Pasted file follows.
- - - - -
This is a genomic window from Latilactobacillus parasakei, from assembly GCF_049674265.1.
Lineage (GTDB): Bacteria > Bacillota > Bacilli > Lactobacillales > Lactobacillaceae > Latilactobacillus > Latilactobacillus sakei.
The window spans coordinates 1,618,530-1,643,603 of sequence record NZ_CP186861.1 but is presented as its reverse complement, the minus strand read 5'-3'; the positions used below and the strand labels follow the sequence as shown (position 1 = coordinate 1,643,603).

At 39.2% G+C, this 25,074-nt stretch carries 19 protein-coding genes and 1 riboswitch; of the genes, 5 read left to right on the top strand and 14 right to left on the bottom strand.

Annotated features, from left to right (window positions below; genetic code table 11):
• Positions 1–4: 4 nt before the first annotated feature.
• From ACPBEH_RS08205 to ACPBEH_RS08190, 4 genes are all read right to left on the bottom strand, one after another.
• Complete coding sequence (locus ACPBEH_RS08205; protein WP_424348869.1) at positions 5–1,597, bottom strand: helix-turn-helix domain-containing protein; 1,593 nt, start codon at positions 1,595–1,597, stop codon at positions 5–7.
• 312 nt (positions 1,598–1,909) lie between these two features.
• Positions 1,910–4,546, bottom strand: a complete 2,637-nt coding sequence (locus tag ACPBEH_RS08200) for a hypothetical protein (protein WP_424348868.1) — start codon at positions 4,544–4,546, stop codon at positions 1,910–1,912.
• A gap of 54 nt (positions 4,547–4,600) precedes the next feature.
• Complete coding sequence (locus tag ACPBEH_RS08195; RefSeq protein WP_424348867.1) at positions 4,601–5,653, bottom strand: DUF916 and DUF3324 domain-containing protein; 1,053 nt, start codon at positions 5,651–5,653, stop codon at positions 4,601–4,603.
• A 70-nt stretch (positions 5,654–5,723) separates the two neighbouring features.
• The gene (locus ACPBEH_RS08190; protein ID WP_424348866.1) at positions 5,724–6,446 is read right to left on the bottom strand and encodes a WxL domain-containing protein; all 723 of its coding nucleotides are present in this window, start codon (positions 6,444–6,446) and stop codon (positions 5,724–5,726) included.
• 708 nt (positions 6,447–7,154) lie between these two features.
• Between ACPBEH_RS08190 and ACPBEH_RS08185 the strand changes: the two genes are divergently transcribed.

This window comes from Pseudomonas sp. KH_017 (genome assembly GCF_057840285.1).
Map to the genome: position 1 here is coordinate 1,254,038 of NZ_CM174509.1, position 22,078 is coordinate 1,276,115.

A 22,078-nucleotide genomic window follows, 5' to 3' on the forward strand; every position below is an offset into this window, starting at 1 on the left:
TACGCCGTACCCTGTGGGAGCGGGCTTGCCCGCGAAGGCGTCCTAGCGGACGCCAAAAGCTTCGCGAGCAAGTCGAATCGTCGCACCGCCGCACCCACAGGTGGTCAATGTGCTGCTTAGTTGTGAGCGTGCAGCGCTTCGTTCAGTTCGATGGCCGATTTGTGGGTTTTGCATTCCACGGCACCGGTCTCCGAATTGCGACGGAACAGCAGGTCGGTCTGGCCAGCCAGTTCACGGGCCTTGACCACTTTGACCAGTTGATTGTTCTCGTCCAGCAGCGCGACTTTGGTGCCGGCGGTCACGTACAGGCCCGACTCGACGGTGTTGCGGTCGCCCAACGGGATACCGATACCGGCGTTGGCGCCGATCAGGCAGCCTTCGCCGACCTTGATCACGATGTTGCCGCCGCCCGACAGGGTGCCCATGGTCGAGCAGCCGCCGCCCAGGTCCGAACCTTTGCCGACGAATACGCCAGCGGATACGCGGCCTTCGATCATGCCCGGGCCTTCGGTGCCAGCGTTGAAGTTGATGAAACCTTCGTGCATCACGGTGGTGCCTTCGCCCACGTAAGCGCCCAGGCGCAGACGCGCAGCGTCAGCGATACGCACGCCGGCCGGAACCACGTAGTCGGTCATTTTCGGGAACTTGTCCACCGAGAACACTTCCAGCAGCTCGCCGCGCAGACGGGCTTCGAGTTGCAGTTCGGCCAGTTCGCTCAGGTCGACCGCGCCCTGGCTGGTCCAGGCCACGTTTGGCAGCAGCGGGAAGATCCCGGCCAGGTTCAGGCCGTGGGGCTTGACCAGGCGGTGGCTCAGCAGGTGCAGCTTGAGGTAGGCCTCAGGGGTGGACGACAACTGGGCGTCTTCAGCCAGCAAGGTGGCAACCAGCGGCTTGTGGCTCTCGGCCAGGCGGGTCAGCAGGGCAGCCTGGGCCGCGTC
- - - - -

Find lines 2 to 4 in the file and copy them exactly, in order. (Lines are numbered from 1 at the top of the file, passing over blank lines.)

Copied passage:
Lineage (GTDB): Bacteria > Bacillota > Bacilli > Lactobacillales > Lactobacillaceae > Latilactobacillus > Latilactobacillus sakei.
The window spans coordinates 1,618,530-1,643,603 of sequence record NZ_CP186861.1 but is presented as its reverse complement, the minus strand read 5'-3'; the positions used below and the strand labels follow the sequence as shown (position 1 = coordinate 1,643,603).

At 39.2% G+C, this 25,074-nt stretch carries 19 protein-coding genes and 1 riboswitch; of the genes, 5 read left to right on the top strand and 14 right to left on the bottom strand.